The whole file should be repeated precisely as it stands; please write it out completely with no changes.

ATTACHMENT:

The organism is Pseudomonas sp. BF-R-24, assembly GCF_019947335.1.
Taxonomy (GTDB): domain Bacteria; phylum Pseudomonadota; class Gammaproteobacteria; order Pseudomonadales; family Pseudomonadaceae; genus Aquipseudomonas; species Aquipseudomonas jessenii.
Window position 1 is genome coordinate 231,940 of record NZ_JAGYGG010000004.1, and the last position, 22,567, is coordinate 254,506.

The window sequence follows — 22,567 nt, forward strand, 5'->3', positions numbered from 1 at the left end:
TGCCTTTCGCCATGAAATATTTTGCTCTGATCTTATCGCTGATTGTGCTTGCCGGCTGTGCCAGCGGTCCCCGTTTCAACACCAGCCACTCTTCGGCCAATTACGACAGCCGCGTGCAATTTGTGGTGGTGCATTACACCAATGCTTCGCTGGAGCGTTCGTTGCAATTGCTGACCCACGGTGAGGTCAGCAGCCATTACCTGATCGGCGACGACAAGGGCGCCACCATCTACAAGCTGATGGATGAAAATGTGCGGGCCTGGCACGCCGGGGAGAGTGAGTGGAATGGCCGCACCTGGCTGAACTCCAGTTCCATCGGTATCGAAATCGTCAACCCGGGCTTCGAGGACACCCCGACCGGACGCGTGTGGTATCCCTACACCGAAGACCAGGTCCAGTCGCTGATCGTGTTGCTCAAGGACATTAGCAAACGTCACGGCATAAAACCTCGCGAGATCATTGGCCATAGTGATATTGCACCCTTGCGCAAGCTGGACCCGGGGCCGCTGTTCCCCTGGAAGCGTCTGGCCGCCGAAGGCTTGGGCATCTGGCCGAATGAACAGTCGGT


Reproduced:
The organism is Pseudomonas sp. BF-R-24, assembly GCF_019947335.1.
Taxonomy (GTDB): domain Bacteria; phylum Pseudomonadota; class Gammaproteobacteria; order Pseudomonadales; family Pseudomonadaceae; genus Aquipseudomonas; species Aquipseudomonas jessenii.
Window position 1 is genome coordinate 231,940 of record NZ_JAGYGG010000004.1, and the last position, 22,567, is coordinate 254,506.

The window sequence follows — 22,567 nt, forward strand, 5'->3', positions numbered from 1 at the left end:
TGCCTTTCGCCATGAAATATTTTGCTCTGATCTTATCGCTGATTGTGCTTGCCGGCTGTGCCAGCGGTCCCCGTTTCAACACCAGCCACTCTTCGGCCAATTACGACAGCCGCGTGCAATTTGTGGTGGTGCATTACACCAATGCTTCGCTGGAGCGTTCGTTGCAATTGCTGACCCACGGTGAGGTCAGCAGCCATTACCTGATCGGCGACGACAAGGGCGCCACCATCTACAAGCTGATGGATGAAAATGTGCGGGCCTGGCACGCCGGGGAGAGTGAGTGGAATGGCCGCACCTGGCTGAACTCCAGTTCCATCGGTATCGAAATCGTCAACCCGGGCTTCGAGGACACCCCGACCGGACGCGTGTGGTATCCCTACACCGAAGACCAGGTCCAGTCGCTGATCGTGTTGCTCAAGGACATTAGCAAACGTCACGGCATAAAACCTCGCGAGATCATTGGCCATAGTGATATTGCACCCTTGCGCAAGCTGGACCCGGGGCCGCTGTTCCCCTGGAAGCGTCTGGCCGCCGAAGGCTTGGGCATCTGGCCGAATGAACAGTCGGT